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Abstract #0091

The relevance of cortical lesions in cortical thinning in multiple sclerosis by ultra-high field MRI

Constantina Andrada Treaba1,2, Elena Herranz1,2, Russell Ouellette IV1, Tobias Granberg1,2,3,4, Celine Louapre1,2, Valeria Barletta1,2, Ambica Mehndiratta1, Jacob A Sloane2,5, Revere Kinkel6, and Caterina Mainero1,2

1Department of Radiology, A.A. Martinos Center for Biomedical Imaging, Massachusetts General Hospital, Boston, MA, United States, 2Harvard Medical School, Boston, MA, United States, 3Department of Clinical Science, Intervention and Technology, Karolinska Institutet, Stockholm, Sweden, 4Department of Radiology, Karolinska University Hospital, Stockholm, Sweden, 5Department of Neurology, Beth Israel Deaconess Medical Center, Boston, MA, United States, 6Department of Neurosciences, University of California, San Diego, CA, United States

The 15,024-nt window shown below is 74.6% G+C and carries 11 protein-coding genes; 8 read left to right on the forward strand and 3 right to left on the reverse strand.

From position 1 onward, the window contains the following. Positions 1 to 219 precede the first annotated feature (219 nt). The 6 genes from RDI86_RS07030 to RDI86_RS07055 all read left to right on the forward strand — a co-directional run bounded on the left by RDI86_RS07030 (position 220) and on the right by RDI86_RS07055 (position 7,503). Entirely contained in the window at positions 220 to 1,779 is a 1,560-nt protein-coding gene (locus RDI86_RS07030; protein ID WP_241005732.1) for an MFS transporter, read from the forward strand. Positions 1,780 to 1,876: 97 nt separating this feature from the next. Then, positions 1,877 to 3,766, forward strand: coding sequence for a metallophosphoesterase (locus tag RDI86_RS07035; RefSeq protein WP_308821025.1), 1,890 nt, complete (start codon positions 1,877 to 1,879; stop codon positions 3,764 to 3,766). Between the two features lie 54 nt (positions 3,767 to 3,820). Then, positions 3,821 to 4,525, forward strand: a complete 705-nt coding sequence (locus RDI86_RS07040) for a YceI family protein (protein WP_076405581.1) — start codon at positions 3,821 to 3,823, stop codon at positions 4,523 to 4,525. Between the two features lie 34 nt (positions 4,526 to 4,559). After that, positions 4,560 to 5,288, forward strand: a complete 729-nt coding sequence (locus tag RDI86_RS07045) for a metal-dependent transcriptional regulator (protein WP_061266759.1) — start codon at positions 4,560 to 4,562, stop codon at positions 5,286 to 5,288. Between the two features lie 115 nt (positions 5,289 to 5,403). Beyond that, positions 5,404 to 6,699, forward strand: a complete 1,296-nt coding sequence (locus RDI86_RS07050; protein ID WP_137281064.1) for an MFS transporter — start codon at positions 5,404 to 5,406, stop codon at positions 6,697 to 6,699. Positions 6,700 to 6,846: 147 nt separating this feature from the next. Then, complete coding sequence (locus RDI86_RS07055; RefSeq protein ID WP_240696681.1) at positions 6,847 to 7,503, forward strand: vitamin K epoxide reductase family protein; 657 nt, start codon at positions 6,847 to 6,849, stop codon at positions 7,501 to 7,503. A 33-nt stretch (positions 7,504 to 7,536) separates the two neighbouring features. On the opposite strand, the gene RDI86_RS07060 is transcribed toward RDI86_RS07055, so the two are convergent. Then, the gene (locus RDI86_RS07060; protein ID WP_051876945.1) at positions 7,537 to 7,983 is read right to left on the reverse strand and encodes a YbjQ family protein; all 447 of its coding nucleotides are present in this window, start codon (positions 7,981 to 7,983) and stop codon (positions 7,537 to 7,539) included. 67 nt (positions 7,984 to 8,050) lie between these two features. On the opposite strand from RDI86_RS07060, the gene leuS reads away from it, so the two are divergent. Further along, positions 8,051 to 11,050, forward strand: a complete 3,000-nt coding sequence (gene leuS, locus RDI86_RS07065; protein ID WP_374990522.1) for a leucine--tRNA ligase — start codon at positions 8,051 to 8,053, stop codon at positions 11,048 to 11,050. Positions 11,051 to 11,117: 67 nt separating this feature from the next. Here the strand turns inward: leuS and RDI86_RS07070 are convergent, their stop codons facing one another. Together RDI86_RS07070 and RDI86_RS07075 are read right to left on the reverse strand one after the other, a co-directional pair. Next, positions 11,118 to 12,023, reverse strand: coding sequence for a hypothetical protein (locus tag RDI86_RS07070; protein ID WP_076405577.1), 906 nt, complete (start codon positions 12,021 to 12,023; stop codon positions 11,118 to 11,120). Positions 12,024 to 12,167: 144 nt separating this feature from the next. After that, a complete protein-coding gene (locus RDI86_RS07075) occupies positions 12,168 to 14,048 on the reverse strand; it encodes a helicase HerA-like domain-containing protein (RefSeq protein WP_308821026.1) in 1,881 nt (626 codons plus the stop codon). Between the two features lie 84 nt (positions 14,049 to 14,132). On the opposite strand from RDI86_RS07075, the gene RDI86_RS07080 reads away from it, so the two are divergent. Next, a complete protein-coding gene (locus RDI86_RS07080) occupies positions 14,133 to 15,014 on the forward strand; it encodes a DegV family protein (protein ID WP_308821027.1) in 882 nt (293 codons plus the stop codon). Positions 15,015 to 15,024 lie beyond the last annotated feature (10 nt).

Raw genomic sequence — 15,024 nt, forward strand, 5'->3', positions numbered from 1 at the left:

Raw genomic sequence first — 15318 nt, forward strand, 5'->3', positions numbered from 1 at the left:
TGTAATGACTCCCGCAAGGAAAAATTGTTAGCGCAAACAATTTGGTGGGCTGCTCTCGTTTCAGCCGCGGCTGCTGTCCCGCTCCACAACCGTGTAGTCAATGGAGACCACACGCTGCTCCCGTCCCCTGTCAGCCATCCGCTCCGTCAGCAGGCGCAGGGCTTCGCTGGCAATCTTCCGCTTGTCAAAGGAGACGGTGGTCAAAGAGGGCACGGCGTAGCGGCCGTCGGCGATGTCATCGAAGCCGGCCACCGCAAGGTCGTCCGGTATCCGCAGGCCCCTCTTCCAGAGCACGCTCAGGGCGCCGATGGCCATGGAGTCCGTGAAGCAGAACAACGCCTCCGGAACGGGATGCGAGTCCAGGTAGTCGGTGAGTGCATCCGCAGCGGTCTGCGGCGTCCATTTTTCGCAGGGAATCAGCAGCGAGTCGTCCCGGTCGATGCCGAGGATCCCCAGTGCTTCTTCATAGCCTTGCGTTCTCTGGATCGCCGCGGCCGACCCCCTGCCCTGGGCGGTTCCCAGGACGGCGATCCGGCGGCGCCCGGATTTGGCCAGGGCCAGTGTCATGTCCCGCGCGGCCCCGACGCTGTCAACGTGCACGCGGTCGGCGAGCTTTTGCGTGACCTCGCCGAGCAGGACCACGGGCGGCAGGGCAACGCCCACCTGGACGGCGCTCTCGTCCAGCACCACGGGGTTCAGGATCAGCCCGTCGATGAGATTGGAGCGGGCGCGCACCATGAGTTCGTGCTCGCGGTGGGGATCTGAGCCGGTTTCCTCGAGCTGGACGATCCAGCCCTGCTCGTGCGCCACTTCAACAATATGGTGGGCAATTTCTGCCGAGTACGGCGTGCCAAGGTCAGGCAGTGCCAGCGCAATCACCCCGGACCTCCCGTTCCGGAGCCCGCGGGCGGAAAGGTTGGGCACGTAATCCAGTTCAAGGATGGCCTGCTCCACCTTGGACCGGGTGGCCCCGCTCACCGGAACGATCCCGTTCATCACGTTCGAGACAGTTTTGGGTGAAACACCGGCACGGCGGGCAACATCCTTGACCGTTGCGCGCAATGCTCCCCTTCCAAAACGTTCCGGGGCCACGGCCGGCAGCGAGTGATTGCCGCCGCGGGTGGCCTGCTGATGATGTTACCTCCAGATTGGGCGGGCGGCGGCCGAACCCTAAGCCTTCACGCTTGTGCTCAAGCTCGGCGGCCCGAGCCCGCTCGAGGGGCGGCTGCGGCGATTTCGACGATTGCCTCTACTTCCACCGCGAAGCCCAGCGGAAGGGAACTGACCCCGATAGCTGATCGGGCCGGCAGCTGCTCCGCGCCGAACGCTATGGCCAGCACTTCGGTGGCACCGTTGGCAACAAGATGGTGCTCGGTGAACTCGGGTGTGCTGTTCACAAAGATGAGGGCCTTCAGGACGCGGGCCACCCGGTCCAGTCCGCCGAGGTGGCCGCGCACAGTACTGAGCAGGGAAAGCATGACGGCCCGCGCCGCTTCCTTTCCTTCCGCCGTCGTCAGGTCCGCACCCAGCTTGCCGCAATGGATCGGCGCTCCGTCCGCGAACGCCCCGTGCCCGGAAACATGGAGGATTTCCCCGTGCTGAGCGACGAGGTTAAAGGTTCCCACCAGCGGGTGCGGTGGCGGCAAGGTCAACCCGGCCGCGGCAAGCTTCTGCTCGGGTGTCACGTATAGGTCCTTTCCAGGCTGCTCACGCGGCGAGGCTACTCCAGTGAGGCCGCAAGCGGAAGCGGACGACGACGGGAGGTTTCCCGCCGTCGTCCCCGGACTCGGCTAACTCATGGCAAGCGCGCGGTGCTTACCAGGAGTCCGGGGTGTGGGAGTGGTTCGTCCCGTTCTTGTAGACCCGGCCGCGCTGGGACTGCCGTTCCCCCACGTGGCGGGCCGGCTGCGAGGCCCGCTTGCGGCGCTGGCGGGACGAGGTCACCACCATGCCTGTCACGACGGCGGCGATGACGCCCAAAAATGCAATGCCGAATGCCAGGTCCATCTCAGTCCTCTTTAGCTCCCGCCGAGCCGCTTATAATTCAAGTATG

Cortical lesions (CL) and cortical atrophy are frequent in multiple sclerosis (MS) and main determinants of disease progression. The relationship between them is still unknown, mostly due to the low sensitivity of clinical magnetic resonance imaging (MRI) to CL. Disconnection from white matter (WM) lesions has also been proposed as a pathogenic mechanism for cortical MS atrophy. Using 7 Tesla MRI that has shown increased sensitivity to CL than clinical MRI, we showed, in a large MS cohort that WM lesions are the main determinant of cortical thinning. Nevertheless, CL resulted as the main contributors of physical and cognitive disability.

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